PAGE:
The Whitehall departments where half of staff are still working from home: Most departments are more than a third empty as thousands of civil servants continue to stay away from the office
- The Foreign Office’s building in King Charles Street, London was the quietest
- Just four in ten officials present, despite their crucial role in imposing sanctions
- The Home Office was just half full despite being responsible for Rwanda policy
Most Whitehall departments are still more than a third empty despite a major drive by ministers to get staff back to their desks.
Latest official figures show 12 of the 19 main government departments were less than 67 per cent occupied at the start of the month as thousands of civil servants continue to work from home.
The Foreign Office’s building in King Charles Street was the quietest with just four in ten officials present, despite their crucial role in imposing sanctions on Russia and trying to fix the Brexit deal.
The figures come despite senior ministers fighting to end the ‘WFH’ culture that took hold during lockdown. The Foreign Office’s King Charles Street building is pictured above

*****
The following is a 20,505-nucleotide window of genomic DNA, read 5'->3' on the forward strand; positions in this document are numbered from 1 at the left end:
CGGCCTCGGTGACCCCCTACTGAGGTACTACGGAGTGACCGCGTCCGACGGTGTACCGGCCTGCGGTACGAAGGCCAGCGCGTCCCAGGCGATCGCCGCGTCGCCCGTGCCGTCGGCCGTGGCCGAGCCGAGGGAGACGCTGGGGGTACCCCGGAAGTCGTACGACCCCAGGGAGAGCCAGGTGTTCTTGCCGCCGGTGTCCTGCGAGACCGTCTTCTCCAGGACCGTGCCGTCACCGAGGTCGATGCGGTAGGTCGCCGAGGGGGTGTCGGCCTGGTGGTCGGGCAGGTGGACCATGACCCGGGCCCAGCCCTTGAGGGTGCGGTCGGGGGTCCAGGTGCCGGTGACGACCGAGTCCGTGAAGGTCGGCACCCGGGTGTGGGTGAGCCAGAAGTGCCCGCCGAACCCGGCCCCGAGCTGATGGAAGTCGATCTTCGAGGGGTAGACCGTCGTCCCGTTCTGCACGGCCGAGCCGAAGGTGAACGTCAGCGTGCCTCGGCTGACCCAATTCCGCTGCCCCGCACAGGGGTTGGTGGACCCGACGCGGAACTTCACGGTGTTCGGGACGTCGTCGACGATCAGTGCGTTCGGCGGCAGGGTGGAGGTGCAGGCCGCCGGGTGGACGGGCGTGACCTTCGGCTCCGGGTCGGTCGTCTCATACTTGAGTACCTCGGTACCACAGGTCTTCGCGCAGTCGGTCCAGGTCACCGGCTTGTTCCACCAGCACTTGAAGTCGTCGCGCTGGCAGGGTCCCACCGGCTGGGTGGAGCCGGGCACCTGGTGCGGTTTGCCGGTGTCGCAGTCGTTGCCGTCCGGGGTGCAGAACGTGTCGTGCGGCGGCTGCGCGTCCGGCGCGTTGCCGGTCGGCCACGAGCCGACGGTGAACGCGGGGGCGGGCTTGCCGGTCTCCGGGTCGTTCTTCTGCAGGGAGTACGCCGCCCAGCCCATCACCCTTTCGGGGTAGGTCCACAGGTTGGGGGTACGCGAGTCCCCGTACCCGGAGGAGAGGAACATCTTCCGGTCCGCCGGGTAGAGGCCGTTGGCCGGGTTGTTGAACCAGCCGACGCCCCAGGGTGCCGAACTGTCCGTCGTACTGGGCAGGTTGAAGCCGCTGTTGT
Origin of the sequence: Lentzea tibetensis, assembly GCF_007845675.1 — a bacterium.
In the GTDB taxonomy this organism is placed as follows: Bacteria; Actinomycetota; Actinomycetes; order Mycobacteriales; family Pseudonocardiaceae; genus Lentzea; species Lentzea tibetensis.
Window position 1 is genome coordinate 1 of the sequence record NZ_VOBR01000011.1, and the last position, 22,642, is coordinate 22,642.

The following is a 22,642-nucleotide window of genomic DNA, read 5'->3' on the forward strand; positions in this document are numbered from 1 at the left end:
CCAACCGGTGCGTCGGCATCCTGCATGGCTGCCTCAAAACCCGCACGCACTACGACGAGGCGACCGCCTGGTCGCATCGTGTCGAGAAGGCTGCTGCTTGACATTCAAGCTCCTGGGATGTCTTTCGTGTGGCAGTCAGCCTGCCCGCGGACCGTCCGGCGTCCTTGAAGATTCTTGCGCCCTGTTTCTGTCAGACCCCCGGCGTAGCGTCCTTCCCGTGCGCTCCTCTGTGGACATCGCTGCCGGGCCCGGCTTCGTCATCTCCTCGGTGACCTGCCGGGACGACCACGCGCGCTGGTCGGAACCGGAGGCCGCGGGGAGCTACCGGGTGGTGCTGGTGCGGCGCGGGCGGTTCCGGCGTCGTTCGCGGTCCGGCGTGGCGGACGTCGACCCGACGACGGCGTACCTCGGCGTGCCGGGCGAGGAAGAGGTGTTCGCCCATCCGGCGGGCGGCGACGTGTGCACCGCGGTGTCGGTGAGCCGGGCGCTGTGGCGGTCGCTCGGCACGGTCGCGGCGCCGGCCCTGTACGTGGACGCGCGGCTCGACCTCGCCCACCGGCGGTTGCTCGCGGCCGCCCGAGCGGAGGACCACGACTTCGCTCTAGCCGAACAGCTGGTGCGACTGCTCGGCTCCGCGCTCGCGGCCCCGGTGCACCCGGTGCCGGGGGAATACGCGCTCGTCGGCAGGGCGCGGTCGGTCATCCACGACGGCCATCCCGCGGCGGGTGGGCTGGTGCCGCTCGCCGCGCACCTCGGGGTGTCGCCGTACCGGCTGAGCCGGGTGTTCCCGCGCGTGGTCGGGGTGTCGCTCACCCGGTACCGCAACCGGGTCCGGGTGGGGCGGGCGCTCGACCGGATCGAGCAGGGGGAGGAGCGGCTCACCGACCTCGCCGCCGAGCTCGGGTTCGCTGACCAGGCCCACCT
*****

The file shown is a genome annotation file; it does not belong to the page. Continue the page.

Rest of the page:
The Home Office, responsible for the Government’s policy to deport migrants to Rwanda, was just half full (51 per cent occupied). HMRC was little better at 53 per cent – amid growing complaints over how long tax officials are taking to answer phones.
Only two HQs were more than three-quarters full in the week commencing June 27 – the Department for Trade (79 per cent) and the Ministry of Defence (80 per cent). Former Conservative Party leader Sir Iain Duncan Smith told the Daily Mail: ‘They need to get back to work. There’s no excuse.’
The figures come despite senior ministers fighting to end the ‘WFH’ culture that took hold during lockdown.
Cabinet Office minister Jacob Rees-Mogg, who drew up the HQ occupancy league table, took to patrolling buildings and leaving notes on empty desks. But as the Mail has revealed, dozens of government bodies have quietly agreed to ‘hybrid’ working policies this year that only require staff to be present two days a week.
At a recent grilling by MPs, head of the Civil Service Simon Case admitted: ‘It is vital we make best use of taxpayers’ money.’ But he also added: ‘Hybrid working has been part of the way the Civil Service works for a decade.’
A government spokesman said: ‘The number of civil servants working from offices is increasing across Whitehall. However, there is more to do.’
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